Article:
The Supreme Court’s decision confirms that directors can be in breach of all their obligations that arise in the ordinary course of business and this is not limited to specified obligations arising from contracts.

Implications for the future

The Court has given the following practical guidance to directors:[5]

  • directors have a continuing obligation to monitor performance and prospects of their company;
  • if monitoring reveals potential for a substantive loss to creditors or, doubt as to whether there is a reasonable basis the obligations incurred will be able to be honored, the directors are to squarely address the future of the company;
  • directors may need to take professional or expert advice from external sources to adequately assess the situation; and
  • if the company determines the risks can be adequately mitigated, it should create and adhere to a plan for continued trading that offers a reasonable basis for why there will be no substantial loss to creditors and that obligations incurred will be honoured.

How should loss be quantified

Loss for a breach of section 135 or 136 was calculated by way of net deterioration. This means that the loss incurred as a result of the directors’ breaches (since the date of this breach), when compared with loss resulting from liquidation at the date of the breach, will amount to the total award for compensation. The Court noted that this is not the only method of quantification and in some circumstances net deterioration will not be an appropriate standard.[6]

The award of compensation

No net deterioration was found to have occurred in respect of section 135 and, consequently, no award was made for compensation under this section.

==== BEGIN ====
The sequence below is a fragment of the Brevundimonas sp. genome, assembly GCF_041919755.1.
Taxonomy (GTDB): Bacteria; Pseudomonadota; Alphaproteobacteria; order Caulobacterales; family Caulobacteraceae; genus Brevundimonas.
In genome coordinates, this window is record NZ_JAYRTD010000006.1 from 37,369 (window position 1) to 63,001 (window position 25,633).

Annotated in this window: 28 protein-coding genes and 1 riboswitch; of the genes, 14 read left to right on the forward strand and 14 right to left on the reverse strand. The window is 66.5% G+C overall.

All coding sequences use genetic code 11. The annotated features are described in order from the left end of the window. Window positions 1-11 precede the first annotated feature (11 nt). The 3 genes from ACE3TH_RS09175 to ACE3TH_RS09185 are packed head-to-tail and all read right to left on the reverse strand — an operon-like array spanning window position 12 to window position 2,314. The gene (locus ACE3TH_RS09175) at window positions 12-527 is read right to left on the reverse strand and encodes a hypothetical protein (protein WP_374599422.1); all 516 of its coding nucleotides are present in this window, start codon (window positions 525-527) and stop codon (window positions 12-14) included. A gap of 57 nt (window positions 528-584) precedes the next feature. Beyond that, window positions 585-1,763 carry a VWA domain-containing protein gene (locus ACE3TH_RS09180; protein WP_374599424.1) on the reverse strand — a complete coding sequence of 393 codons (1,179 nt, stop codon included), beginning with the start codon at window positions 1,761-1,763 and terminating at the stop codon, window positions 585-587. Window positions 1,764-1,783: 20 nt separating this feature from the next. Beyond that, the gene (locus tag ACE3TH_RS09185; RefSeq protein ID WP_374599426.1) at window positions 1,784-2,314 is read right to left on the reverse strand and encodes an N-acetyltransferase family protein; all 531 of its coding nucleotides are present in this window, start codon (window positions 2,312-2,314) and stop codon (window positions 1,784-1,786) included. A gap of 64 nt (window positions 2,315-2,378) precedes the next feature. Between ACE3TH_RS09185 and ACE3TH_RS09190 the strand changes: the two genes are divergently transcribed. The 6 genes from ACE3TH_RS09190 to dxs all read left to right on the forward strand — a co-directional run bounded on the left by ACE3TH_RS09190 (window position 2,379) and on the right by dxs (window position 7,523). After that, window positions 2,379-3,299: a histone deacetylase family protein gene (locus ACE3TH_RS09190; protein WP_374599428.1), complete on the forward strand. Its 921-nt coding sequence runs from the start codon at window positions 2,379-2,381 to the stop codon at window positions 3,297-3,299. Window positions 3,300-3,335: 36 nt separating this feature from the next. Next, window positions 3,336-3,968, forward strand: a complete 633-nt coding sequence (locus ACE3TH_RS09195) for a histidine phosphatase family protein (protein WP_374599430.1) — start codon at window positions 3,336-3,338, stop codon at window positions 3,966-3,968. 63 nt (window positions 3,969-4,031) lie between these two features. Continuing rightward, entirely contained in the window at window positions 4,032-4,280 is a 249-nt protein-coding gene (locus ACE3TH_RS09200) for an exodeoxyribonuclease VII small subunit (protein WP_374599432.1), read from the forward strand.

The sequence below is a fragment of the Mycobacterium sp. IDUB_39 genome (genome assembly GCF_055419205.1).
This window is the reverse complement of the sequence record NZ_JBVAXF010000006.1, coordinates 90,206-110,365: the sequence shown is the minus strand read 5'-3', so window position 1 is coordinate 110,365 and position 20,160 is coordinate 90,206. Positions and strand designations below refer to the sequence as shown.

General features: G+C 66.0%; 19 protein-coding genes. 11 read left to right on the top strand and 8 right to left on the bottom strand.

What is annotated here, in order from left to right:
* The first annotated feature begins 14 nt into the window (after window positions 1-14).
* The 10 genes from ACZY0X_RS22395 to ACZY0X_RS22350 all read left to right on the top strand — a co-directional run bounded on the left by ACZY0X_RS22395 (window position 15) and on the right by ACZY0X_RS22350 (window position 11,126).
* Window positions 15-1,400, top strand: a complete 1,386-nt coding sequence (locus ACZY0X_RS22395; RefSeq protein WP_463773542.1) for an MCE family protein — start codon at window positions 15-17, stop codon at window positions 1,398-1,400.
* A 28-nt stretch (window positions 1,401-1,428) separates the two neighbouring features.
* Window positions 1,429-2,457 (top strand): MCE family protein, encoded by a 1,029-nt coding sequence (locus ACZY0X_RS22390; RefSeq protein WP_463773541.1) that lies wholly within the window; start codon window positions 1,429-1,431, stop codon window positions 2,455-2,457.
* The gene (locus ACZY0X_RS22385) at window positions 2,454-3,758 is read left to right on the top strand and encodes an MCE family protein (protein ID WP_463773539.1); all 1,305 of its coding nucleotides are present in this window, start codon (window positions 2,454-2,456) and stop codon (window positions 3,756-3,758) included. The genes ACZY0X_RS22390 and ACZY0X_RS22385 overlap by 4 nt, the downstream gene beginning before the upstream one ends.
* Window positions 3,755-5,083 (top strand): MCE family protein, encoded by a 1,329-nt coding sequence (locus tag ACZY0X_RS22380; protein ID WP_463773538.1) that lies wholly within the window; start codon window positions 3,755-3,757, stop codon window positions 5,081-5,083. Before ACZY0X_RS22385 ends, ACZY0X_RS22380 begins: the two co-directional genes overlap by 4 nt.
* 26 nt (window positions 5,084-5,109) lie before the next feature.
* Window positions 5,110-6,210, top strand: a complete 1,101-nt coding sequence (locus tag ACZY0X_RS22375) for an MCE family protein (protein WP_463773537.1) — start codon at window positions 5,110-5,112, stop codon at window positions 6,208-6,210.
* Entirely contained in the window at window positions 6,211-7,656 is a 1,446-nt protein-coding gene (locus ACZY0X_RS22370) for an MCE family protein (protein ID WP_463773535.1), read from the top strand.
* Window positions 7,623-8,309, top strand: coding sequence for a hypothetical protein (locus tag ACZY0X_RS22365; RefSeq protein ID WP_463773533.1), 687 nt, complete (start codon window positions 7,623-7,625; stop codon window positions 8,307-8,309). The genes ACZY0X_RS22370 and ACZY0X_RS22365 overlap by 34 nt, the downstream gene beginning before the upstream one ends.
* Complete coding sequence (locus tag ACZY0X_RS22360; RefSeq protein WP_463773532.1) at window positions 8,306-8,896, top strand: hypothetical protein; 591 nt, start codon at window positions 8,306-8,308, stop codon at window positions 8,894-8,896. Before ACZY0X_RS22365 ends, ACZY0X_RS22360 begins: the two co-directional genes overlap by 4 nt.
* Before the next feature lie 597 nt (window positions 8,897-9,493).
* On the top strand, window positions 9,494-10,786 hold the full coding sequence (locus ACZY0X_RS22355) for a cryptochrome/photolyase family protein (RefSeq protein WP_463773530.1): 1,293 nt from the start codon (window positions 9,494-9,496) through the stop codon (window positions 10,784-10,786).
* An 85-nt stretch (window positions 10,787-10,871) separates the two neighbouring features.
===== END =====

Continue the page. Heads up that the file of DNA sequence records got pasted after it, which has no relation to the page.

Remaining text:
Under section 136 however, the Court calculated that the directors were responsible for $39.8 million of the loss caused by their breach.

Treating culpability as the critical factor, the Court ordered that compensation to be paid, together with interest and, on the basis that Mr Yan was responsible for the entire amount, apportioned liability such that the other directors’ liability was each limited to $6.6 million plus interest.

Implications for directors

Protection for creditors was central to the Supreme Court’s decision. Directors of companies in financial distress should take exceptional care in their management of a business in financial difficulty, both to minimise loss to creditors, but also to ensure that they do not become personally liable for additional company loss.

The Court acknowledged that decisions of directors that were reasonable when made, can appear unreasonable in hindsight and, often times, there is scope for more than one reasonable course of action. Also, the Court acknowledged that directors are often required to make complex decisions under pressure, at times, without complete knowledge of the circumstances (despite efforts to acquire this knowledge).

Directors managing a company in financial distress should ensure that careful monitoring of the company’s performance is undertaken and, when necessary, external professional advice should be sought about what options the company can take.

Plainly, directors must not continue to trade if the company is insolvent and cannot be resurrected. Notably, the Court also highlighted the need for a review of the legislation to ensure it provides a coherent and practically workable scheme for protection of creditors in these circumstances.


[1] Yan v Mainzeal Property and Construction Ltd (in liq) [2023] NZSC 113.

[2] Mainzeall Property and Construction Ltd (in liq) v Yan [2019] NZHC 1637.

[3] Yan v Mainzeal Property and Construction Ltd (lin liq) [2021] NZA 99.

[4] Above n1 at [235]].

[5] At [269-273].

[6] At [282].